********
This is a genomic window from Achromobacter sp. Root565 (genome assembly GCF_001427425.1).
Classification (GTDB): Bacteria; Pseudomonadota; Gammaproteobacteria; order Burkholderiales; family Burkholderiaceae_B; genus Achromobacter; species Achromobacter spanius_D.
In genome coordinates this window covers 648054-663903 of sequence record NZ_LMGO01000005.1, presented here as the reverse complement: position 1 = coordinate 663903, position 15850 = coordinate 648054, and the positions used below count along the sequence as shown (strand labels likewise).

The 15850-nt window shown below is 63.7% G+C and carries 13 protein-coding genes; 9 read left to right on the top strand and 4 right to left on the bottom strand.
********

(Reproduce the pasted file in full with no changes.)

This is a genomic window from Achromobacter sp. Root565 (genome assembly GCF_001427425.1).
Classification (GTDB): Bacteria; Pseudomonadota; Gammaproteobacteria; order Burkholderiales; family Burkholderiaceae_B; genus Achromobacter; species Achromobacter spanius_D.
In genome coordinates this window covers 648054-663903 of sequence record NZ_LMGO01000005.1, presented here as the reverse complement: position 1 = coordinate 663903, position 15850 = coordinate 648054, and the positions used below count along the sequence as shown (strand labels likewise).

The 15850-nt window shown below is 63.7% G+C and carries 13 protein-coding genes; 9 read left to right on the top strand and 4 right to left on the bottom strand.